In this article, we will learn use to or used to, which one to use and when along with basic meaning, synonyms, examples.
What are ‘Use to’ or ‘Used to’ Exactly? Meaning
Use to’ or ‘Used to’ Meaning
There are elements in The English language which no doubt help us express our feelings better. But at the same time, they form a kind of confusion as well. One of these elements is definitely “use to” and “used to”. Although they might look alike but they mean something different and at the same time, the usage differs as well.
If you have always been confused about the usage of these two then you have landed on the right page. Here, we will tell you all about the usage of Use and Used To clearly.
So, let’s get started.
First of all, we need to understand the difference between these two and see when they can be applied in our writing or speech.
What are ‘Use to’ or ‘Used to’ Exactly?
Please keep in mind that both these are idiomatic English phrases. Just like any other idiom, the usage may depend on their purpose in a sentence. But usually they are used to establish an action that no longer occurs or if the speaker is referring to something that he/she was accustomed with. Now, let’s look at the applications as well.
”Use” Is Followed by an Infinitive:
As mentioned, Used to is often applied as an idiomatic phrase but apart from that, we must note that both of them can be perfectly used before to just like the use of the infinitive of a second verb. Did I just lose you there? Well, let’s look at some examples and things will be much clearer.
- What do you use to do back there in the city?
- Mr. Johnson used to drive all us to school every day.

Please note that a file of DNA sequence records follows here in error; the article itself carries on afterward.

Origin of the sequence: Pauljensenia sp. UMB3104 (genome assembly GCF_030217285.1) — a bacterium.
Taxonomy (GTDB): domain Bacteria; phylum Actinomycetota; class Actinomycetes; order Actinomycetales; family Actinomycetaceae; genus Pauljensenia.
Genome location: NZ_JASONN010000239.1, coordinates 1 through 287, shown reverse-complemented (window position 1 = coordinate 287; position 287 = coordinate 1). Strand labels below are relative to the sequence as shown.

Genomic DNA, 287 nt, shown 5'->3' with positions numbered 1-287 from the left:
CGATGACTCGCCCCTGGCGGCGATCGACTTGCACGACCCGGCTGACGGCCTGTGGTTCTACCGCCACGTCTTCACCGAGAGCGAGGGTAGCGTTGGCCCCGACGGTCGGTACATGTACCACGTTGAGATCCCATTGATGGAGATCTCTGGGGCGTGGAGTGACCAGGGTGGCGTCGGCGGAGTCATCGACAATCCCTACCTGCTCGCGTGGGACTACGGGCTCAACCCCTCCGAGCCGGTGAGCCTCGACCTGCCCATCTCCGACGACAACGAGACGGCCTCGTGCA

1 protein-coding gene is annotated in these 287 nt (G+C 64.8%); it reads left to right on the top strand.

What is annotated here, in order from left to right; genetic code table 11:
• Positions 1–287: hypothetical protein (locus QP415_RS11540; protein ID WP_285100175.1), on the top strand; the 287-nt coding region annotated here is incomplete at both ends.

The kind of meaning you wish to imply will decide whether the present or past tense will be used.
“Use To” vs. “Used To” as a Synonym for “Accustomed To”
If you wish to say that someone or something was accustomed to or habituated to something then you must write “used to” and never “use to”.
- Driving was quite scary to me previously but now I am use to it.
- Driving was quite scary to me previously but now I am used to it.
Above are two classic examples demonstrating how people often get confused about using this expression and incorrectly write use to. This is perhaps because of our ear since we perceive the language by sound when we write. Most of times while saying “used to” aloud, the‘d’ in “used” blends in and becomes a single consonant sound.
“Get Used to It”—How To Use It Correctly
This syntax has the verb “to be + used to”. This implies that the speaker was accustomed to something. Another almost similar construction is “get + used to”. This means “become accustomed to.” So if you use “get + used to”, it implies that the process of being habituated is still ongoing. But you cannot write “use to” in this case.
- Driving a car was scary for me previously but I will get use to it.
- Driving a car was scary for me previously but I will get used to it
In such a scenario, always avoid expressions like “I am use to it” or “Get use to it”.
“Used To” Shows a Former Fact, Habit, or Action
“Used to” can also be written to indicate that something took place in the past but it does not happen any longer. This form is currently only written in the past tense. Let’s look at some examples.
- The Cake Shop used to be at the Corner of 5th Street.
- Kevin used to go to jogging every morning, but now he has become too busy to do so.
- My father used to take his old bike to office every day.
You can only write “use to” in place of “used to” is if you are pairing it with “did” or “didn’t”. This is because these two verbs will automatically have sense of reflecting the past tense.
- Did your father use to take his old bike to office every day?
- My father didn’t use to take his bike on Sundays, because my uncle needed it.
See, when you are using it in the negative sense, it will always feel okay.
But these not all! The list is far from over. Below, I am listing a few other uses of these idiomatic expressions.
Used To as an Adjective